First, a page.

c. In support of the aforementioned contention the learned counsel for the petitioner has relied upon the decision of this Court in N.V.K Mohammed Sulthan Rawtger and Sons vs. Union of India & Ors., (2018 -VIL-502-KER) and also the Division Bench judgment of the Hon’ble Gujarat High Court in Synergy Fertichem Pvt. Ltd. v. State of Gujarat (2019-VIL-623-GUJ).
3. Per contra, the learned Government Pleader opposed the aforementioned prayer of the petitioner by relying upon Section 129 of the CGST Act, starting with a non-obstante clause that the officers are empowered in case any person transporting any goods while they are in transit in contravention of the provisions of the Act or the rules made thereunder, such goods and conveyance shall be liable to detention or seizure. They shall be released on the conditions enumerated in clauses (a) to (c) of Section 129 and as per the provisions of sub Section (6) of Section 129 in case the amount of tax and penalty imposed upon any goods or the owner of the goods is not deposited within 14 days of such detention and seizure, the proceedings of confiscation and levy of penalty as provided under Section 130 of 2017 of the GST Act would follow. It was further submitted that there is contravention in provision relating to transportation, with wrong description of goods and misclassification of tax, hence it is possible for proper officer to detain the vehicle along with goods transported.
4. Learned counsel for the petitioner in rebuttal submitted that any ambiguity with respect to classification of products has to be resolved in favour of assessee. In support of the above contention petitioner relied upon 2018 judgment of Hon’ble Allahabad High Court in Commissioner of Commercial Tax vs. Racket Backizer India Ltd. [2018 (19) GSTL 596 (All.)] , which followed the decision of the Hon’ble Supreme Court in Voltas Ltd. v. State of Gujarat [(2015) 7 SCC 527], which laid down the same principle as reiterated by the Hon’ble Allahabad High Court. Hence, the levy of penalty arising from ambiguity in classification is arbitrary and illegal, thereupon making the demand for penalty illegal.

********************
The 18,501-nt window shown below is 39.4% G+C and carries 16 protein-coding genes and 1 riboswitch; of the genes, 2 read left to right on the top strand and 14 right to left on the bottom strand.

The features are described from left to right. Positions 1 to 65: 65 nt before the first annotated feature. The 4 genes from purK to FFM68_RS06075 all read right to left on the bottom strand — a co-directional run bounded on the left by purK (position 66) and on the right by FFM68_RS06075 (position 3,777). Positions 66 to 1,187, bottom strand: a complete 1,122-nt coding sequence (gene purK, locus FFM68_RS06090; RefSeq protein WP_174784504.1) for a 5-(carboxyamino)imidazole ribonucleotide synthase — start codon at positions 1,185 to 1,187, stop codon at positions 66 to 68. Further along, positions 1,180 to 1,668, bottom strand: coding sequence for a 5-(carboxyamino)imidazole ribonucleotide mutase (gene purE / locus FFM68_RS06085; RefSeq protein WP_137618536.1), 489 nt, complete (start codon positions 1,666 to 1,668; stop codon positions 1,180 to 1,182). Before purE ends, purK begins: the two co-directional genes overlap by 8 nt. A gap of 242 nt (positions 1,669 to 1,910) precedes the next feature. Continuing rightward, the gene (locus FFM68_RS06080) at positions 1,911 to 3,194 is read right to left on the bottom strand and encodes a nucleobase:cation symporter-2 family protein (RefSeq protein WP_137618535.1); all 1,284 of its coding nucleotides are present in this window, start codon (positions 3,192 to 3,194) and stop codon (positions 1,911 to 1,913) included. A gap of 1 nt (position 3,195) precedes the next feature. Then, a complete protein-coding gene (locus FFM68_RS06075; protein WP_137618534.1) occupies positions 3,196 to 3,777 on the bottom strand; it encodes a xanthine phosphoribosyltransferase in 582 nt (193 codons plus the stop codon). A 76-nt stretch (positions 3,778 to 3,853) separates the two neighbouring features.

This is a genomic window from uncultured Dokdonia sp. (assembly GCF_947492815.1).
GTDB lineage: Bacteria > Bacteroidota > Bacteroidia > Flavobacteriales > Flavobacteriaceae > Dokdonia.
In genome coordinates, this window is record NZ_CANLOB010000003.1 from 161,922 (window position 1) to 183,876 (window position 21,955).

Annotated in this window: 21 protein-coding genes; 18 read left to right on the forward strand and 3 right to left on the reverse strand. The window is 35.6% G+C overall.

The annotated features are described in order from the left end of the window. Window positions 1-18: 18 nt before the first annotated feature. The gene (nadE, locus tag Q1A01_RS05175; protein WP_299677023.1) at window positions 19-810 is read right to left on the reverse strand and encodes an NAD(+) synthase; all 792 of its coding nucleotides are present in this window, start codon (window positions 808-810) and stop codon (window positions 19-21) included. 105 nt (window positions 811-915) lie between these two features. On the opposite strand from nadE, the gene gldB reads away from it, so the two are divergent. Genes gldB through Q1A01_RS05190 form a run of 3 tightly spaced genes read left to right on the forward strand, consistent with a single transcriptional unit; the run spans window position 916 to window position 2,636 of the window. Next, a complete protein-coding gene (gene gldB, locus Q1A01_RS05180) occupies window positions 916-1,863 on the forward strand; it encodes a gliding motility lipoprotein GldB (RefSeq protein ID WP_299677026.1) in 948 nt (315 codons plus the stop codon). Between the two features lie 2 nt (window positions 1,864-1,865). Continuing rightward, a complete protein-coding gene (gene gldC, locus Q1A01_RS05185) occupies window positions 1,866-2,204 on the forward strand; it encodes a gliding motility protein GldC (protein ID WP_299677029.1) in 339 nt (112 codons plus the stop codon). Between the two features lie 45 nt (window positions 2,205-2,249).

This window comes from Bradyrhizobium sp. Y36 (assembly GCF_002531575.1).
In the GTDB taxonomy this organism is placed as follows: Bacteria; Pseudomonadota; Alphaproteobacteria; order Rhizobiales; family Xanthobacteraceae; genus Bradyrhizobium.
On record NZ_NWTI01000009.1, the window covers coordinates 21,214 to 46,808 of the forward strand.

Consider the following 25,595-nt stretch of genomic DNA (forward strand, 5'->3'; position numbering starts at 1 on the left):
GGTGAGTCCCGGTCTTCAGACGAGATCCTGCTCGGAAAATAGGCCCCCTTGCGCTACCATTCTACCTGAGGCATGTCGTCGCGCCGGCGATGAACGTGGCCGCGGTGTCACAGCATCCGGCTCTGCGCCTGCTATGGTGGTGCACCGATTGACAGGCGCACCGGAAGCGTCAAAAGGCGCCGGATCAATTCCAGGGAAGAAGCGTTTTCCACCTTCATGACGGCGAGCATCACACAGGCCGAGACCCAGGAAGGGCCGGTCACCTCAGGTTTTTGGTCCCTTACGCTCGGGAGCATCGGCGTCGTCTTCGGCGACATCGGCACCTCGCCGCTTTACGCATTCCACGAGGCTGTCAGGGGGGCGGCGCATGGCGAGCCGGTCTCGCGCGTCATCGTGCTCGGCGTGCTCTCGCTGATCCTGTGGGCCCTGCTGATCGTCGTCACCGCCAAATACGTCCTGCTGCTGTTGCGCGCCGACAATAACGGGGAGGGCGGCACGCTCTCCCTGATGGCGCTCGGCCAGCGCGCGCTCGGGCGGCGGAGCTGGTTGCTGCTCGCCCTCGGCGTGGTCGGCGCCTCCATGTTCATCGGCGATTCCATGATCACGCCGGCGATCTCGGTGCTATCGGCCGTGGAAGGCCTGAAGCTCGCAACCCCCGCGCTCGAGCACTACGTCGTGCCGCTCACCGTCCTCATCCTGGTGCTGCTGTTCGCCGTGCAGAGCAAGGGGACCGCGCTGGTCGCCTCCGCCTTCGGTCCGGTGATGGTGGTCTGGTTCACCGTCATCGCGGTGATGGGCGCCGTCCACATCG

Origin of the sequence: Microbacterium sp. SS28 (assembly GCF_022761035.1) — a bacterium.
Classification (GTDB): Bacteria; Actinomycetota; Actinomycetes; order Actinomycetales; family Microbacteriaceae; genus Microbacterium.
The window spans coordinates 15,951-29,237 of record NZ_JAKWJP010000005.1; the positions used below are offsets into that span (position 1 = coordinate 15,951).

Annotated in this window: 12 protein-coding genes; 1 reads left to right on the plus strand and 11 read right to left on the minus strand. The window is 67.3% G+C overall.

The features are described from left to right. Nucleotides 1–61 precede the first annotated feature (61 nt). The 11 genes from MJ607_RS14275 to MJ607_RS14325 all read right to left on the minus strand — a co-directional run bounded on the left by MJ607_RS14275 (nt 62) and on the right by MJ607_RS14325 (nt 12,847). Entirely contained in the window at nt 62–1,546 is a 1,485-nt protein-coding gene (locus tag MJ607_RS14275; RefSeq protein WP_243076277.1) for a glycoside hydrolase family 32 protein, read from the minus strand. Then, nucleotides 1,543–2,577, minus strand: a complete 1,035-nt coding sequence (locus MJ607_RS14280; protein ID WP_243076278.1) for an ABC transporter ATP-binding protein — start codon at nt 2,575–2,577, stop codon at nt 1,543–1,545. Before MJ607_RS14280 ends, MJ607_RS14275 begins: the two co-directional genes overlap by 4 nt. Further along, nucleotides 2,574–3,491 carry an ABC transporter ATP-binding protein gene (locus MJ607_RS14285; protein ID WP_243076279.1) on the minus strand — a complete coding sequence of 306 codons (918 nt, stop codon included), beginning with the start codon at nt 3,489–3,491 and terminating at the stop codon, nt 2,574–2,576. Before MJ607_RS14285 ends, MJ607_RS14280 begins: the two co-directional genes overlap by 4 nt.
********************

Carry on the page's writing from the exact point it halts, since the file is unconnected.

5. I have heard the learned counsel for the parties and apprised the paper book. The facts as narrated above with regard to the transit of goods from Karnataka to Kerala, reflecting the payment of Goods Service Tax as 12% in categorizing drink under the code 2202 99 20 are not in dispute. The only point to be pondered is whether the Officers of Kerala would have a jurisdiction to detain and seize the goods or at the best could have intimated the jurisdictional Officer in Karnataka to initiate proper proceedings against the petitioner in view of the report. To answer the aforementioned question, it would be in the fitness of things to extract Section 129 of the GST Act.